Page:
Church in South Asia responds to plight of Roghingya


South Asia’s Catholic Church is responding to the Roghingya crisis with humanitarian assistance and advocacy.

Hundreds of thousands of members of the Muslim minority have fled principally Buddhist Myanmar, where the military is conducting a “clearance operation.”

The head of the Catholic Church in Myanmar, Archbishop of Yangon Cardinal Charles Bo, said he expects more from Aung San Suu Kyi.

“The world looks at Aung San Suu Kyi with the same lens with which it looked at her during her struggle for democracy,” Bo told Time magazine. “Now she is part of the government, she is a political leader. Surely she should have spoken out.”

However, he warned against “stigmatizing” Suu Kyi, saying that if the army retakes power, it would cause “the end of any dream of democracy.”

Suu Kyi’s position, is challenging because democracy in Myanmar remains fragile, Bo says.

Even though Suu Kyi was elected in a landmark democratic election in 2015, the military still controls key government ministries including Defence, Home Affairs and Border Affairs.

“Aung San Suu Kyi is walking a tightrope,” Bo says.

“Already dark forces are clamouring for return to army rule.”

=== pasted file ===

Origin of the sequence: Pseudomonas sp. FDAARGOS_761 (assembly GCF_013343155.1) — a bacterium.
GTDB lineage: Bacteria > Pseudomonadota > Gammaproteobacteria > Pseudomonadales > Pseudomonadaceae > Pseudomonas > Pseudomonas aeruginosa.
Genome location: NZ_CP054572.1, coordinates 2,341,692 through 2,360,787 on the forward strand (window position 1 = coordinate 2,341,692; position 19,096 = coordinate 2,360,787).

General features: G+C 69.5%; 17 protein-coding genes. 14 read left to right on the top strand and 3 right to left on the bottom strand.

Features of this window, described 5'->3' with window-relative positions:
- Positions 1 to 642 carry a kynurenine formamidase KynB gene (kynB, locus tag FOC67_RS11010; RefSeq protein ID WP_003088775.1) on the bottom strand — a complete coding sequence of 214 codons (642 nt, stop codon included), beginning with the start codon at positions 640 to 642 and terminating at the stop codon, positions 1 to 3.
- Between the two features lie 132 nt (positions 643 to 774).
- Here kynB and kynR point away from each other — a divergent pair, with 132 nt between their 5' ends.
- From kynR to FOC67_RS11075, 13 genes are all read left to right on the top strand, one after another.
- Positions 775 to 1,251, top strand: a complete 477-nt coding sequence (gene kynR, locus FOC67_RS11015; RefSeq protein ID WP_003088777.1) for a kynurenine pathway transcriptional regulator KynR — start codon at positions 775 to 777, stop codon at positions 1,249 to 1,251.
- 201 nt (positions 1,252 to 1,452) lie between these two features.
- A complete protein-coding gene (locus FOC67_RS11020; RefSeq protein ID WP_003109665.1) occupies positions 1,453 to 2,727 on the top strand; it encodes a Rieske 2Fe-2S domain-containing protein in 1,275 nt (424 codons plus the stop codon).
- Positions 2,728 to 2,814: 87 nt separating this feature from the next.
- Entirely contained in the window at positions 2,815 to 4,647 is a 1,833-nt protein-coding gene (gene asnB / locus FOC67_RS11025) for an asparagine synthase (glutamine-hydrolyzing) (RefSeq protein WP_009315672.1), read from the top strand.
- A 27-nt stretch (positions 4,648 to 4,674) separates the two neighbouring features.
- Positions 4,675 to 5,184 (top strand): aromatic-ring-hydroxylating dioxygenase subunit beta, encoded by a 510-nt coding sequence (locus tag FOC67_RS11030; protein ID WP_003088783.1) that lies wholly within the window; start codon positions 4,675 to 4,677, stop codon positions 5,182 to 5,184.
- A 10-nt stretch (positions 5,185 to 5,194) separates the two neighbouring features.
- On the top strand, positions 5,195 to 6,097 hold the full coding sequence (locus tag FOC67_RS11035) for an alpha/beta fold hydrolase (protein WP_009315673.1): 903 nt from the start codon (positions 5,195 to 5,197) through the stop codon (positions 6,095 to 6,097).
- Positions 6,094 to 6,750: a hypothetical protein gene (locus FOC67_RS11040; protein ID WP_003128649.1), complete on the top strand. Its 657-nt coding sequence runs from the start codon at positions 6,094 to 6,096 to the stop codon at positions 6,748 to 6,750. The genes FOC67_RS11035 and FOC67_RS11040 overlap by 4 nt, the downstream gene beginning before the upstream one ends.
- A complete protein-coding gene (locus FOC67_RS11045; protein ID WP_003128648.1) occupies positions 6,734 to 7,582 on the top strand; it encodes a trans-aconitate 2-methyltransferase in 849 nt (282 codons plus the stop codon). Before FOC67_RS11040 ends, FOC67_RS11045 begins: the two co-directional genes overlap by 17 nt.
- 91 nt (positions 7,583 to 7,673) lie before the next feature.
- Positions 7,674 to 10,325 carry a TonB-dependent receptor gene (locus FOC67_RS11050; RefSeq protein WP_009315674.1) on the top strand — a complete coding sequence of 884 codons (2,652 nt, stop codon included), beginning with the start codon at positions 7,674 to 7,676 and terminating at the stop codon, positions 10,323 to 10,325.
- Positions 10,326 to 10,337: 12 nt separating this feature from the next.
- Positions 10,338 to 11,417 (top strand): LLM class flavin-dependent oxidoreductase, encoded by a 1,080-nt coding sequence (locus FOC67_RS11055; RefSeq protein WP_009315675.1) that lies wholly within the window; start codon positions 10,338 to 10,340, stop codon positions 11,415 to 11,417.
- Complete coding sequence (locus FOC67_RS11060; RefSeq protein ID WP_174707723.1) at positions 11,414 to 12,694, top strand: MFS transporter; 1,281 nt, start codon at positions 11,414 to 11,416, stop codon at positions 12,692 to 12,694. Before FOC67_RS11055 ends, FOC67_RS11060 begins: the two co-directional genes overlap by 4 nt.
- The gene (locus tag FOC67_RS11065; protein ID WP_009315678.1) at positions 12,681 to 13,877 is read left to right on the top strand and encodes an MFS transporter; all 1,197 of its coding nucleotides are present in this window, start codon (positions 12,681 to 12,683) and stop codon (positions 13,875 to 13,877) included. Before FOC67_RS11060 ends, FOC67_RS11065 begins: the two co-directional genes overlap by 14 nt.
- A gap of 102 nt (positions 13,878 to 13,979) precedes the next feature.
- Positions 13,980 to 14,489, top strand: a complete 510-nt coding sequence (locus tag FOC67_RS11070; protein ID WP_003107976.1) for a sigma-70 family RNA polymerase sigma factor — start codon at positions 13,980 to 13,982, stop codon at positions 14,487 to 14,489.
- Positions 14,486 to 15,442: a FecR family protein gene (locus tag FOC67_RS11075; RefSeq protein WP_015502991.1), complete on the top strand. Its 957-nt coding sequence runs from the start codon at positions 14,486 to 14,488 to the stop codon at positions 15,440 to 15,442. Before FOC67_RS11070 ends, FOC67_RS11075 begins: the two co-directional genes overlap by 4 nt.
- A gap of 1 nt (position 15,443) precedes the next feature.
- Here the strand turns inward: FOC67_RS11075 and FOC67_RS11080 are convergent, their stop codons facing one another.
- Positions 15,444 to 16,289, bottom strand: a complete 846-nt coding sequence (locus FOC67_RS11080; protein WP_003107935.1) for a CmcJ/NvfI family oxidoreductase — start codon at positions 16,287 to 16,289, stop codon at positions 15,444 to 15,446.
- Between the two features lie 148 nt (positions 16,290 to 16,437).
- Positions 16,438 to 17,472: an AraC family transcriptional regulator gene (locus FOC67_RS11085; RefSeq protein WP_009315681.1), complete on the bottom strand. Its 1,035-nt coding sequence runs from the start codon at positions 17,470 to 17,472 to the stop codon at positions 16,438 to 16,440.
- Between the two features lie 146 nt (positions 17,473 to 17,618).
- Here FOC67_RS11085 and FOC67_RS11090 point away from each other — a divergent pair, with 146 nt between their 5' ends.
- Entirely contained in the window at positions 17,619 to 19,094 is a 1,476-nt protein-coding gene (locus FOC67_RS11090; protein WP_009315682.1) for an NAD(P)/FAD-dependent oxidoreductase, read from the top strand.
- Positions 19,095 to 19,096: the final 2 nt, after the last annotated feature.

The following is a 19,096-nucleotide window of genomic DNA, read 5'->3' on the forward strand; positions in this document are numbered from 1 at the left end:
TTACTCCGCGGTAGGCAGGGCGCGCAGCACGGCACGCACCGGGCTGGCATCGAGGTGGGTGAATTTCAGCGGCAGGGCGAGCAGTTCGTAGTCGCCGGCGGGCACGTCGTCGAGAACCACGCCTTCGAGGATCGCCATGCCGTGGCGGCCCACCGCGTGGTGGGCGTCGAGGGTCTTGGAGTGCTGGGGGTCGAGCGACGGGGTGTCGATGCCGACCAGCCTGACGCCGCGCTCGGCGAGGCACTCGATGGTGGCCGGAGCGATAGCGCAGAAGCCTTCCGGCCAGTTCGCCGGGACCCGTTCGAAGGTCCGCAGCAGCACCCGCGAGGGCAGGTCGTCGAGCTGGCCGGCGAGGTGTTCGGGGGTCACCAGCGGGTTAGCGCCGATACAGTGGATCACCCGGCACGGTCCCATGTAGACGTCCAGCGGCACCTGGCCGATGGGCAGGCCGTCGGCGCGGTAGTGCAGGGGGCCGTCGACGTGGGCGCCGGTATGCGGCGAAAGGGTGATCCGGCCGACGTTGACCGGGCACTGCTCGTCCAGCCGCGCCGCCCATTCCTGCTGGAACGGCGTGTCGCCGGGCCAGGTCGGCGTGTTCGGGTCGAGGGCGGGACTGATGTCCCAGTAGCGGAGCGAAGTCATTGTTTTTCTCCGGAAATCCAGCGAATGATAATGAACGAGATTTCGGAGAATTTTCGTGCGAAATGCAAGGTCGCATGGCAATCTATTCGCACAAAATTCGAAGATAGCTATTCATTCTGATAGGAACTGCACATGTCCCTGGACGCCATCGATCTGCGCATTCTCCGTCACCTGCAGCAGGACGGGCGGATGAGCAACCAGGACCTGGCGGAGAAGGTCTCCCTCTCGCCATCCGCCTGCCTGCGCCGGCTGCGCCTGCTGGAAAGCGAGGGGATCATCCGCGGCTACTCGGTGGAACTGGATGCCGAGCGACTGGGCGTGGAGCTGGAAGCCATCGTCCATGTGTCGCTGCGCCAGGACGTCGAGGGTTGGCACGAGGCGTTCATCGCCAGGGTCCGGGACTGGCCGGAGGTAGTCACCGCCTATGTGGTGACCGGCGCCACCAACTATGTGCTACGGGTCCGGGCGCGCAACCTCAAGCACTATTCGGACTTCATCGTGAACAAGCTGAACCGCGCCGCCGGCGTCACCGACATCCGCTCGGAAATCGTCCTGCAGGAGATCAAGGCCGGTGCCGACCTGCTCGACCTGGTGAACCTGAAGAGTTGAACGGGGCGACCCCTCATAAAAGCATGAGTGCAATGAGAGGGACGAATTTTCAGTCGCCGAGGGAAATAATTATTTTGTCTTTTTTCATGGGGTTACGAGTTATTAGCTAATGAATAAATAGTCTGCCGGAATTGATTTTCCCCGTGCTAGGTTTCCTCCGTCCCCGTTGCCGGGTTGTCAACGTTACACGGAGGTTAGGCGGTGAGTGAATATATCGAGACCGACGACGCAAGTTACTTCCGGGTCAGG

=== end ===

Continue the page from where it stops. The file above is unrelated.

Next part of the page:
Cardinal Patrick D’Rozario, the Archbishop of the Dhaka, told Crux he planned on visiting the camps personally to assess the situation.

D’Rozario said the church in the country is active in the humanitarian relief work being provided, despite the fact Catholics make up only about 0.2 percent of the population.

“Bangladesh Caritas is involved in relief work in the camps providing relief initially to fourteen thousand families,” he told Crux, adding that Caritas Internationalis is the only international NGO approved by the government to work in the area.

James Romen Boiragi is the Bishop of Khulna, Bangladesh’s third largest city. He said the situation with the Rohingya refugees is “very bad.”

“We condemn this kind of military operation,” the bishop told Crux. “This is an act against humanity and a violation of human rights. So many people are living inhuman lives. Lot of children are struggling to

Pakistani Bishop Joseph Arshad once served in the Vatican embassy to Bangladesh, and now heads the Pakistan Bishops’ National Commission for Justice & Peace.

He told Crux the current crisis transcends ethnicity, religion, and nationality.

“We cannot remain silent. It’s a humanitarian suffering and the Catholic Church in Pakistan stands strong with Rohingya people,” Arshad said.


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News category: Asia Pacific.

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